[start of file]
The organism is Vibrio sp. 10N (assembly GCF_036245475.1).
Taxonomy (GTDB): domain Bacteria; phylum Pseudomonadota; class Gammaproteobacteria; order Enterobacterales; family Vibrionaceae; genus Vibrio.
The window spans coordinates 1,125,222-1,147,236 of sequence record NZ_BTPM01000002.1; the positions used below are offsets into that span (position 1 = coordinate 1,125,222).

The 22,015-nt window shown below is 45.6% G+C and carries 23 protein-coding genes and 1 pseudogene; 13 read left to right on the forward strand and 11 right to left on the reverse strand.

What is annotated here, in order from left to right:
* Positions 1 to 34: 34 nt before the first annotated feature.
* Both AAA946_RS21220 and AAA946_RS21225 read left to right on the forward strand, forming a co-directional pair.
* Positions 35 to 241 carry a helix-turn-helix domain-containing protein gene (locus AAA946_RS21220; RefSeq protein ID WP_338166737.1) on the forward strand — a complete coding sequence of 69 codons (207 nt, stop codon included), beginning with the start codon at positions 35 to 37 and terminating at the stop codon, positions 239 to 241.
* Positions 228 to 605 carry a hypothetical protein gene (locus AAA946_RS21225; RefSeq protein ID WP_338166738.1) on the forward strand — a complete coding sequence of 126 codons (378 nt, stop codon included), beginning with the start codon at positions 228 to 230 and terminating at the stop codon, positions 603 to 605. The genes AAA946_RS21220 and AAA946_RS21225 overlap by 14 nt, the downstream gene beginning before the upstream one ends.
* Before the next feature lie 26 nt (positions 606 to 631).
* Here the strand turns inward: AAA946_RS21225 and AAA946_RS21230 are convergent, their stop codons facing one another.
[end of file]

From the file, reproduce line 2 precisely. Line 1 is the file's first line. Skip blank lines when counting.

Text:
Taxonomy (GTDB): domain Bacteria; phylum Pseudomonadota; class Gammaproteobacteria; order Enterobacterales; family Vibrionaceae; genus Vibrio.